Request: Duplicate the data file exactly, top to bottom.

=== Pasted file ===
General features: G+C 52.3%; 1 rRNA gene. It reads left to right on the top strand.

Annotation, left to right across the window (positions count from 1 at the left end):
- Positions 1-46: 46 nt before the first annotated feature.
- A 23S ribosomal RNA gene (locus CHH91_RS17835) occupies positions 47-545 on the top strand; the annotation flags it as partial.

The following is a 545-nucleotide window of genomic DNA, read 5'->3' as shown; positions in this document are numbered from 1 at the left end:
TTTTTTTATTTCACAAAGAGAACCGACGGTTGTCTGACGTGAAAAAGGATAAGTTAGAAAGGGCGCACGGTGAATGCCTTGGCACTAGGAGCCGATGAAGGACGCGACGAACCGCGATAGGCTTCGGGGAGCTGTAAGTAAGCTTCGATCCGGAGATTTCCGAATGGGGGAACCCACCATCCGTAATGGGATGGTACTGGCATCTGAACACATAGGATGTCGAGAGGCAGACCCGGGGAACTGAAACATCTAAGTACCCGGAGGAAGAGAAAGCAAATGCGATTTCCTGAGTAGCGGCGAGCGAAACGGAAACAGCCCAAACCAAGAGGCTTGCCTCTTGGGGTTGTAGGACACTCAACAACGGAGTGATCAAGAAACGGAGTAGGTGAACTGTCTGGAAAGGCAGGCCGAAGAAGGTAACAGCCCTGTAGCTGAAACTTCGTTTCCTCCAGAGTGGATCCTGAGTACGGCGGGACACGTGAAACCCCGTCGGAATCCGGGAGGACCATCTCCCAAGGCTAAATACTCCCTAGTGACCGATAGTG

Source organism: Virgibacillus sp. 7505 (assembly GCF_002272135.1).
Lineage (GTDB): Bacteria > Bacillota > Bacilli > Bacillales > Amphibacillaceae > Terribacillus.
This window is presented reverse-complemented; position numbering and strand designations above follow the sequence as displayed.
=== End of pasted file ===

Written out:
General features: G+C 52.3%; 1 rRNA gene. It reads left to right on the top strand.

Annotation, left to right across the window (positions count from 1 at the left end):
- Positions 1-46: 46 nt before the first annotated feature.
- A 23S ribosomal RNA gene (locus CHH91_RS17835) occupies positions 47-545 on the top strand; the annotation flags it as partial.

The following is a 545-nucleotide window of genomic DNA, read 5'->3' as shown; positions in this document are numbered from 1 at the left end:
TTTTTTTATTTCACAAAGAGAACCGACGGTTGTCTGACGTGAAAAAGGATAAGTTAGAAAGGGCGCACGGTGAATGCCTTGGCACTAGGAGCCGATGAAGGACGCGACGAACCGCGATAGGCTTCGGGGAGCTGTAAGTAAGCTTCGATCCGGAGATTTCCGAATGGGGGAACCCACCATCCGTAATGGGATGGTACTGGCATCTGAACACATAGGATGTCGAGAGGCAGACCCGGGGAACTGAAACATCTAAGTACCCGGAGGAAGAGAAAGCAAATGCGATTTCCTGAGTAGCGGCGAGCGAAACGGAAACAGCCCAAACCAAGAGGCTTGCCTCTTGGGGTTGTAGGACACTCAACAACGGAGTGATCAAGAAACGGAGTAGGTGAACTGTCTGGAAAGGCAGGCCGAAGAAGGTAACAGCCCTGTAGCTGAAACTTCGTTTCCTCCAGAGTGGATCCTGAGTACGGCGGGACACGTGAAACCCCGTCGGAATCCGGGAGGACCATCTCCCAAGGCTAAATACTCCCTAGTGACCGATAGTG

Source organism: Virgibacillus sp. 7505 (assembly GCF_002272135.1).
Lineage (GTDB): Bacteria > Bacillota > Bacilli > Bacillales > Amphibacillaceae > Terribacillus.
This window is presented reverse-complemented; position numbering and strand designations above follow the sequence as displayed.